Securing the IoT takes strategic investment

Chen Lifang / Huawei

As the Internet of Things (IoT) combines with big data and cloud computing, and other technologies, the world grows more connected. Gartner estimates that by 2020, there will be about 21 billion connected devices worldwide.

These ubiquitous connections have tremendous potential to deliver broad economic and social benefits. McKinsey projects that the IoT will create up to $11 trillion in economic benefits by 2025 and contribute 11% to the global economy.

But ubiquitous connectivity brings security concerns. To realize the life-saving potential of robotic surgery and enjoy the convenience of smart homes and self-driving cars, we must secure the IoT at every possible level. How can we rise to this challenge?

IoT sensors and gateways have less processing and storage capacity than traditional IT infrastructure, and these constraints make it difficult for them to run complex security protocols. Any solution that overcomes this challenge will involve multi-layered defense measures that prevent cyber attacks on the IoT. It will detect attacks as soon as they occur and isolate any compromised components from the larger system. Data stored in the cloud must be encrypted, making it unusable to anyone who would steal or tamper with it.

What’s needed is a framework that uses the best security measures available to construct an integrated system of defense. Such a framework provides protection at three levels – device, network, and platform – and prescribes a system for managing network governance, operations, and maintenance (O&M).

First, devices should be fortified with multiple defensive capabilities. These are adapted to the needs of different industries, and take into account the computing capacity of each device and how it will be used. Security is engineered into the device chipset to support a range of defensive protocols that protect devices from malicious attacks.

Second, networks themselves should be enhanced with strong protocols that detect and isolate devices that come under attack. When a device is compromised, the network defense detects the threat and isolates the device, preventing it from harming the IoT platform or the network.

Third, platforms where the data winds up – whether corporate data centers or cloud-based repositories – should include security protection based on cloud computing and big data analysis systems. This layer of protection ensures that data stored on the IoT platform and the cloud is secure, while preventing malicious breaches or data leaks.

The final ingredient is a management framework that provides best practices for secure end-to-end governance and O&M of the IoT’s many devices. Handling such a large number of devices poses challenges related to network registration, authentication, and O&M automation; but these challenges can and must be met. While one small device may seem unlikely to harm the entire network, last year’s attacks on Internet infrastructure by the Mirai botnet show that hundreds of thousands – or, in the future, hundreds of millions – of devices can do real damage to Internet services.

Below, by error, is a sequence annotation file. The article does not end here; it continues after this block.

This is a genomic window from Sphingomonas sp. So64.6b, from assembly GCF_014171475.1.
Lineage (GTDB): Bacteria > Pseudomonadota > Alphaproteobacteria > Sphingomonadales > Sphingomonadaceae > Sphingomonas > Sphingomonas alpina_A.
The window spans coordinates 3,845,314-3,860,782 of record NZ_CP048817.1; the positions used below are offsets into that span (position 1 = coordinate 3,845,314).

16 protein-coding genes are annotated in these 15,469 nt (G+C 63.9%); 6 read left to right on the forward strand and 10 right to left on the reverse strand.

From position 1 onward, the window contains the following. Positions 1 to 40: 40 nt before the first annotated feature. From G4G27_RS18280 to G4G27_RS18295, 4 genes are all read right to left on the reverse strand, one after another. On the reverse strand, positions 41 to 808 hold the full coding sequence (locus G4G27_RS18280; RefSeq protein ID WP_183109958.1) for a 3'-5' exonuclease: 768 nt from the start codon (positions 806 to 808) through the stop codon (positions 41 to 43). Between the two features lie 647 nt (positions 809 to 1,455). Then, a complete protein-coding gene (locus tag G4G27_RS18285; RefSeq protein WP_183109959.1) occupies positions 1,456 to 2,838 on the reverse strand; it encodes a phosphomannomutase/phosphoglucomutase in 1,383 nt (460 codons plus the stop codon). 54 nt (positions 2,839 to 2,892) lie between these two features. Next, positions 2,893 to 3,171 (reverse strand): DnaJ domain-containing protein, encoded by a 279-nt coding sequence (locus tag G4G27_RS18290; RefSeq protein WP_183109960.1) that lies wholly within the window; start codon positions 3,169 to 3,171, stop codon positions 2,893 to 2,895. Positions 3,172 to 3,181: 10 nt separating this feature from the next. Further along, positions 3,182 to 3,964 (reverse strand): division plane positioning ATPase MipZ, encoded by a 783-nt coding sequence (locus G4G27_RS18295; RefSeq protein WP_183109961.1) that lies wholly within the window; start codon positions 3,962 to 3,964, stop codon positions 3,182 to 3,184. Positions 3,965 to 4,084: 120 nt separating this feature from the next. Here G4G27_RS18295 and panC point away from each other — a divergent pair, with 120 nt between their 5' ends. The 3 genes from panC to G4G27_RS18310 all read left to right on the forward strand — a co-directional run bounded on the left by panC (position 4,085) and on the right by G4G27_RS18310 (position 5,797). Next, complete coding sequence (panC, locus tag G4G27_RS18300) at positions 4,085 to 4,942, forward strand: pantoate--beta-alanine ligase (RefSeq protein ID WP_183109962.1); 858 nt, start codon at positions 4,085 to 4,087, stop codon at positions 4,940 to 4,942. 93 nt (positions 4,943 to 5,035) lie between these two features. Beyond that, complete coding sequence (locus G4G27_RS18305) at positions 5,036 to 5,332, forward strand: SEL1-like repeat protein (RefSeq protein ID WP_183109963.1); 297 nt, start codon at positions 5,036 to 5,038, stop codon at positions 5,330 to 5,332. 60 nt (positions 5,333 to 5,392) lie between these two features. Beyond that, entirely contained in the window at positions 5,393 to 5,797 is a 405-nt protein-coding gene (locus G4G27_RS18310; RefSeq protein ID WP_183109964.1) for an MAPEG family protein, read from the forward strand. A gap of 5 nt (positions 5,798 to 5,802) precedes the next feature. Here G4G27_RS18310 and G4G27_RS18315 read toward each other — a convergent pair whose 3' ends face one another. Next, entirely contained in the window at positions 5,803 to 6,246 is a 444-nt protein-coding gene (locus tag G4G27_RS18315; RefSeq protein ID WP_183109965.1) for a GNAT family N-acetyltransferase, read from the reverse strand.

To help these defensive elements work in concert, leading ICT companies should concentrate their R&D in three main areas.

The first is detection and isolation of malicious devices based on behavioral analysis. Investing in this area strengthens our ability to detect device abnormalities, including non-standard communications behavior and models. Our research enables us to analyze the behavior of devices, endpoints, and data flows; to isolate any suspicious devices that are detected; and to automatically adjust policies and notify management so that action can be taken immediately to protect the integrity of the IoT.

A second area of research is distributed authentication technology based on digital signatures – unique identifiers that validate the authenticity and security of a message or document.

Identity authentication and confidentiality are always needed for cyber security, and this is especially true of communications on the IoT. Distributed authentication technology built on digital signatures employs user IDs in a system of public key encryption, where a trusted source generates a private/public key pair for a user that is mapped to his or her identity. The private key is used to encrypt and sign data exchanged with others, who, in turn, can use the public key to verify the sender’s identity and to decrypt the data.

The third area of R&D centers on devices that have greater computing capacity than most IoT devices but also require a higher level of security, such as those inside connected cars. Here, chip-level security technology is crucial. Chip providers must enable strong hardware-level encryption and isolation, while providing a trusted environment and secure storage. They should store important keys in trusted chips to prevent data leaks and support secure booting of devices. To ensure data integrity, they should also verify signatures each time software and firmware are booted and upgraded.

By working together and making strategic investments in defensive technology, we can safeguard the IoT, ensuring that its considerable economic and social benefits reach the maximum number of people around the world.

Chen Lifang is a board member at Huawei Technologies and a member of the company’s Global Cyber Security Committee.

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